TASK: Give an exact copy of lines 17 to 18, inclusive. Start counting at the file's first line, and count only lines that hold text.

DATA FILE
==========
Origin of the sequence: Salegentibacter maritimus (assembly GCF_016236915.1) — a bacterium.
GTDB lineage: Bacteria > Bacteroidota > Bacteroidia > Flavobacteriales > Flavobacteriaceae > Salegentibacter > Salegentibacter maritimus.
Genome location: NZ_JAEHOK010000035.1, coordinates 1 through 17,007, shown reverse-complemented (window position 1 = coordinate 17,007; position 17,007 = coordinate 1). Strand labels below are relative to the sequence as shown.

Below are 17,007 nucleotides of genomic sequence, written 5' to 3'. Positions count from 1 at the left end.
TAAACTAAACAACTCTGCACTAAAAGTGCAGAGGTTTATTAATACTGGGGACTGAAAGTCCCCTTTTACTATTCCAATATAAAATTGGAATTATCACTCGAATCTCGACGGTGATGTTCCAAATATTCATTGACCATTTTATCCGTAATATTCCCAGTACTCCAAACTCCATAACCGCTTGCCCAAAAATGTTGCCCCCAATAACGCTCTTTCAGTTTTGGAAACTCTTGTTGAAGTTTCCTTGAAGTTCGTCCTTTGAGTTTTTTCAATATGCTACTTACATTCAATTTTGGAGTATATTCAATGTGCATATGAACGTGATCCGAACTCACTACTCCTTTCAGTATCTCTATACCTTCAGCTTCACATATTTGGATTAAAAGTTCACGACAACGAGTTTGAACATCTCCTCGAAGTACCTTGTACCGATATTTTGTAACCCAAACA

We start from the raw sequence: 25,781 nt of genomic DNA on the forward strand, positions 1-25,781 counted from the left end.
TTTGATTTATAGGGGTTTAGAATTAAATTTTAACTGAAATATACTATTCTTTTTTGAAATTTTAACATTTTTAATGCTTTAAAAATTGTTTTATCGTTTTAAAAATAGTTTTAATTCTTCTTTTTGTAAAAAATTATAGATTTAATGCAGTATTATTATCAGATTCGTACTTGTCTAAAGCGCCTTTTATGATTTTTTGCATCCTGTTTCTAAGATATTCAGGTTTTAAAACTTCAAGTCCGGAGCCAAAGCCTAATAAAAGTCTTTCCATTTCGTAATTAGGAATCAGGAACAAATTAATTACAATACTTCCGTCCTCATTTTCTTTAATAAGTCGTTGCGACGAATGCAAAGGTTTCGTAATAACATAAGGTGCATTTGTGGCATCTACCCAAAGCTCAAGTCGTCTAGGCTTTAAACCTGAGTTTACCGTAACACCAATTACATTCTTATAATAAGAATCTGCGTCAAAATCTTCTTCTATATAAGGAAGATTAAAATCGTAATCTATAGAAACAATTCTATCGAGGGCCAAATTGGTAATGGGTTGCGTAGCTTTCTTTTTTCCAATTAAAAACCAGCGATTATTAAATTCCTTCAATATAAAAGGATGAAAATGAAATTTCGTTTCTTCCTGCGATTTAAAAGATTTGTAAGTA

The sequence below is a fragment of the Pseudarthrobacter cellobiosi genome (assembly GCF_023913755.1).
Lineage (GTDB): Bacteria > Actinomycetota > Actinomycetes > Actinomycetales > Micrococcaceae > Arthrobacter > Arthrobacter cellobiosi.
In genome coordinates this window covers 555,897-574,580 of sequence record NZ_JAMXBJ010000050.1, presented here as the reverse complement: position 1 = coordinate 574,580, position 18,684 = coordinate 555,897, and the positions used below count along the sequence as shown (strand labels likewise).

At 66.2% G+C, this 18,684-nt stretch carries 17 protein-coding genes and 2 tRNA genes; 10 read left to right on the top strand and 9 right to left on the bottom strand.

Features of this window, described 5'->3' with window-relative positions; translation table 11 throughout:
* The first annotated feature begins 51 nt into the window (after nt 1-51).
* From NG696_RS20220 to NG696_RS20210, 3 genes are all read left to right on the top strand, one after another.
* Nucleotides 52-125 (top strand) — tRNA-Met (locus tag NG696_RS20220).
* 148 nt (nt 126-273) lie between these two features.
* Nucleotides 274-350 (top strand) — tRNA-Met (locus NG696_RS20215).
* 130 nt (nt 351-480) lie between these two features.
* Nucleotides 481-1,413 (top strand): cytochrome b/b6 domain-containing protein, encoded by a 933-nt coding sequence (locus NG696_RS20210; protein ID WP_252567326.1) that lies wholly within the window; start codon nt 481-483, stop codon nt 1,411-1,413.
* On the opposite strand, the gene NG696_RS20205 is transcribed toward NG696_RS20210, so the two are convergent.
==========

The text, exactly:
* Nucleotides 274-350 (top strand) — tRNA-Met (locus NG696_RS20215).
* 130 nt (nt 351-480) lie between these two features.